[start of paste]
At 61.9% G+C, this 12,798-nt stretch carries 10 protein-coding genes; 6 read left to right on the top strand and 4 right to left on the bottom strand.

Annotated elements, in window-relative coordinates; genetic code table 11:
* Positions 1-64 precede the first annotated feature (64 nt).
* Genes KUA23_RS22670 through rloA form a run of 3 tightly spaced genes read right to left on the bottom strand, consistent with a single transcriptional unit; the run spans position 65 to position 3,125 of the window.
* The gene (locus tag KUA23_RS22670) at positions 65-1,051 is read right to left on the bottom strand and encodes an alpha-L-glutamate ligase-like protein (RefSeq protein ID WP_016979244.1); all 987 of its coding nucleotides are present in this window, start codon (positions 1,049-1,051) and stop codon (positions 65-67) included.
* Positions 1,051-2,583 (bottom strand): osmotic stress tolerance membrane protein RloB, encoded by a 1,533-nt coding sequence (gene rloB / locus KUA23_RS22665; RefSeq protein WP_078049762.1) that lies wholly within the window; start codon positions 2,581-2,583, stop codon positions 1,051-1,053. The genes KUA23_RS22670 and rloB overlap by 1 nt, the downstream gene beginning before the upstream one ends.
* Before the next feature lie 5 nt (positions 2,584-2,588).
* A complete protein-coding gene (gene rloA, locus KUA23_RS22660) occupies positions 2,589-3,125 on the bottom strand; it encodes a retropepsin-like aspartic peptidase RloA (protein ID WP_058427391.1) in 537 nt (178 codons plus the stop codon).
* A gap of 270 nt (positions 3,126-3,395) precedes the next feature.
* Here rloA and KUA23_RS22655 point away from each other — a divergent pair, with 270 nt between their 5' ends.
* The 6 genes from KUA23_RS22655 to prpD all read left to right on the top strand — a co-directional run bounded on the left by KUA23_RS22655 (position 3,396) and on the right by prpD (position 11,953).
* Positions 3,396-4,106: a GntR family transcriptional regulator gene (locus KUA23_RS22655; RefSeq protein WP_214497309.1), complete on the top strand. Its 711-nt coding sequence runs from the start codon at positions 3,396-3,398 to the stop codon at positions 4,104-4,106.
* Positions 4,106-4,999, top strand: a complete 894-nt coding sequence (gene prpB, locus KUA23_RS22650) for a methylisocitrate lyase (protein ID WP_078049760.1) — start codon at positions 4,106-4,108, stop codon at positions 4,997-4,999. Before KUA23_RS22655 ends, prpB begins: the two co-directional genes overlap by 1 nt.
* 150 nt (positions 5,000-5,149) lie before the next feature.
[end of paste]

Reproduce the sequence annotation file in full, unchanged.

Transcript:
At 61.9% G+C, this 12,798-nt stretch carries 10 protein-coding genes; 6 read left to right on the top strand and 4 right to left on the bottom strand.

Annotated elements, in window-relative coordinates; genetic code table 11:
* Positions 1-64 precede the first annotated feature (64 nt).
* Genes KUA23_RS22670 through rloA form a run of 3 tightly spaced genes read right to left on the bottom strand, consistent with a single transcriptional unit; the run spans position 65 to position 3,125 of the window.
* The gene (locus tag KUA23_RS22670) at positions 65-1,051 is read right to left on the bottom strand and encodes an alpha-L-glutamate ligase-like protein (RefSeq protein ID WP_016979244.1); all 987 of its coding nucleotides are present in this window, start codon (positions 1,049-1,051) and stop codon (positions 65-67) included.
* Positions 1,051-2,583 (bottom strand): osmotic stress tolerance membrane protein RloB, encoded by a 1,533-nt coding sequence (gene rloB / locus KUA23_RS22665; RefSeq protein WP_078049762.1) that lies wholly within the window; start codon positions 2,581-2,583, stop codon positions 1,051-1,053. The genes KUA23_RS22670 and rloB overlap by 1 nt, the downstream gene beginning before the upstream one ends.
* Before the next feature lie 5 nt (positions 2,584-2,588).
* A complete protein-coding gene (gene rloA, locus KUA23_RS22660) occupies positions 2,589-3,125 on the bottom strand; it encodes a retropepsin-like aspartic peptidase RloA (protein ID WP_058427391.1) in 537 nt (178 codons plus the stop codon).
* A gap of 270 nt (positions 3,126-3,395) precedes the next feature.
* Here rloA and KUA23_RS22655 point away from each other — a divergent pair, with 270 nt between their 5' ends.
* The 6 genes from KUA23_RS22655 to prpD all read left to right on the top strand — a co-directional run bounded on the left by KUA23_RS22655 (position 3,396) and on the right by prpD (position 11,953).
* Positions 3,396-4,106: a GntR family transcriptional regulator gene (locus KUA23_RS22655; RefSeq protein WP_214497309.1), complete on the top strand. Its 711-nt coding sequence runs from the start codon at positions 3,396-3,398 to the stop codon at positions 4,104-4,106.
* Positions 4,106-4,999, top strand: a complete 894-nt coding sequence (gene prpB, locus KUA23_RS22650) for a methylisocitrate lyase (protein ID WP_078049760.1) — start codon at positions 4,106-4,108, stop codon at positions 4,997-4,999. Before KUA23_RS22655 ends, prpB begins: the two co-directional genes overlap by 1 nt.
* 150 nt (positions 5,000-5,149) lie before the next feature.